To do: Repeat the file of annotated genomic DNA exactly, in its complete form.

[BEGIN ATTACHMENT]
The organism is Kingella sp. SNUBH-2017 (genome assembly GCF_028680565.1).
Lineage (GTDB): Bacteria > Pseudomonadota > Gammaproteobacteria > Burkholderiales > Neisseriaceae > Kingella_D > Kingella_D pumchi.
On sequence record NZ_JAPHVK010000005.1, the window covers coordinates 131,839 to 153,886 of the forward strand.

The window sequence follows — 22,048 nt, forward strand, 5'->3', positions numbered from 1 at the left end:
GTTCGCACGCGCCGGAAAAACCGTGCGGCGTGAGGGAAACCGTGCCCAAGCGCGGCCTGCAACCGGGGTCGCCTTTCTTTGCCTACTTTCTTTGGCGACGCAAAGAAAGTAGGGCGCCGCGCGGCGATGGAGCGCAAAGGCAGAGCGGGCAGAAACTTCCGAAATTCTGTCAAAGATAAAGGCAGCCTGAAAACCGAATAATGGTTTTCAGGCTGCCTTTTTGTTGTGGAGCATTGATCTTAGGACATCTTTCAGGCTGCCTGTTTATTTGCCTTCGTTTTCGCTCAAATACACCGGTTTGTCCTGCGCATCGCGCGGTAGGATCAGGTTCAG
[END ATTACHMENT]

The organism is Kingella sp. SNUBH-2017 (genome assembly GCF_028680565.1).
Lineage (GTDB): Bacteria > Pseudomonadota > Gammaproteobacteria > Burkholderiales > Neisseriaceae > Kingella_D > Kingella_D pumchi.
On sequence record NZ_JAPHVK010000005.1, the window covers coordinates 131,839 to 153,886 of the forward strand.

The window sequence follows — 22,048 nt, forward strand, 5'->3', positions numbered from 1 at the left end:
GTTCGCACGCGCCGGAAAAACCGTGCGGCGTGAGGGAAACCGTGCCCAAGCGCGGCCTGCAACCGGGGTCGCCTTTCTTTGCCTACTTTCTTTGGCGACGCAAAGAAAGTAGGGCGCCGCGCGGCGATGGAGCGCAAAGGCAGAGCGGGCAGAAACTTCCGAAATTCTGTCAAAGATAAAGGCAGCCTGAAAACCGAATAATGGTTTTCAGGCTGCCTTTTTGTTGTGGAGCATTGATCTTAGGACATCTTTCAGGCTGCCTGTTTATTTGCCTTCGTTTTCGCTCAAATACACCGGTTTGTCCTGCGCATCGCGCGGTAGGATCAGGTTCAG